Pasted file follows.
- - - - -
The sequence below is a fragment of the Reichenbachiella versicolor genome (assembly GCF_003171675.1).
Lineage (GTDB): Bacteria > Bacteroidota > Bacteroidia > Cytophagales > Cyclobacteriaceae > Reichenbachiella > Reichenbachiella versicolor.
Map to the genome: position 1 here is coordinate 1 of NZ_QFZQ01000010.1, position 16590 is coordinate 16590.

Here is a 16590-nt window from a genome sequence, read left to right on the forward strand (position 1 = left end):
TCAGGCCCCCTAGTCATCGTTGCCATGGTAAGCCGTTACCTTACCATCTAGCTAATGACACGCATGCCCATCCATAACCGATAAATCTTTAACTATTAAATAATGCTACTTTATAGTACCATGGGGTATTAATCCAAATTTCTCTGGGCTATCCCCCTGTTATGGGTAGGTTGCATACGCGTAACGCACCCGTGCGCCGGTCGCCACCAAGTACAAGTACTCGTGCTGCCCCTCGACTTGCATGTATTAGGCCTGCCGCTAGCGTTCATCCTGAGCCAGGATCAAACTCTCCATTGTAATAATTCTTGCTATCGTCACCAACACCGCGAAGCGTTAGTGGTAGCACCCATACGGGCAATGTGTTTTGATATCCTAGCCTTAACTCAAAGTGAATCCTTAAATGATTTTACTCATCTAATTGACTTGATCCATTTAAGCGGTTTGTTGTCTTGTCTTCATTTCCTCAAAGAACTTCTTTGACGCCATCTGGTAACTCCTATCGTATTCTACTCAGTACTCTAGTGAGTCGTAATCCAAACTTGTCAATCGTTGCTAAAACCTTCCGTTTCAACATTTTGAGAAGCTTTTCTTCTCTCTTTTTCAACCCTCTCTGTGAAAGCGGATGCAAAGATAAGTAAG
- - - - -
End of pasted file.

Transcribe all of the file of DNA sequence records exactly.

The sequence below is a fragment of the Reichenbachiella versicolor genome (assembly GCF_003171675.1).
Lineage (GTDB): Bacteria > Bacteroidota > Bacteroidia > Cytophagales > Cyclobacteriaceae > Reichenbachiella > Reichenbachiella versicolor.
Map to the genome: position 1 here is coordinate 1 of NZ_QFZQ01000010.1, position 16590 is coordinate 16590.

Here is a 16590-nt window from a genome sequence, read left to right on the forward strand (position 1 = left end):
TCAGGCCCCCTAGTCATCGTTGCCATGGTAAGCCGTTACCTTACCATCTAGCTAATGACACGCATGCCCATCCATAACCGATAAATCTTTAACTATTAAATAATGCTACTTTATAGTACCATGGGGTATTAATCCAAATTTCTCTGGGCTATCCCCCTGTTATGGGTAGGTTGCATACGCGTAACGCACCCGTGCGCCGGTCGCCACCAAGTACAAGTACTCGTGCTGCCCCTCGACTTGCATGTATTAGGCCTGCCGCTAGCGTTCATCCTGAGCCAGGATCAAACTCTCCATTGTAATAATTCTTGCTATCGTCACCAACACCGCGAAGCGTTAGTGGTAGCACCCATACGGGCAATGTGTTTTGATATCCTAGCCTTAACTCAAAGTGAATCCTTAAATGATTTTACTCATCTAATTGACTTGATCCATTTAAGCGGTTTGTTGTCTTGTCTTCATTTCCTCAAAGAACTTCTTTGACGCCATCTGGTAACTCCTATCGTATTCTACTCAGTACTCTAGTGAGTCGTAATCCAAACTTGTCAATCGTTGCTAAAACCTTCCGTTTCAACATTTTGAGAAGCTTTTCTTCTCTCTTTTTCAACCCTCTCTGTGAAAGCGGATGCAAAGATAAGTAAG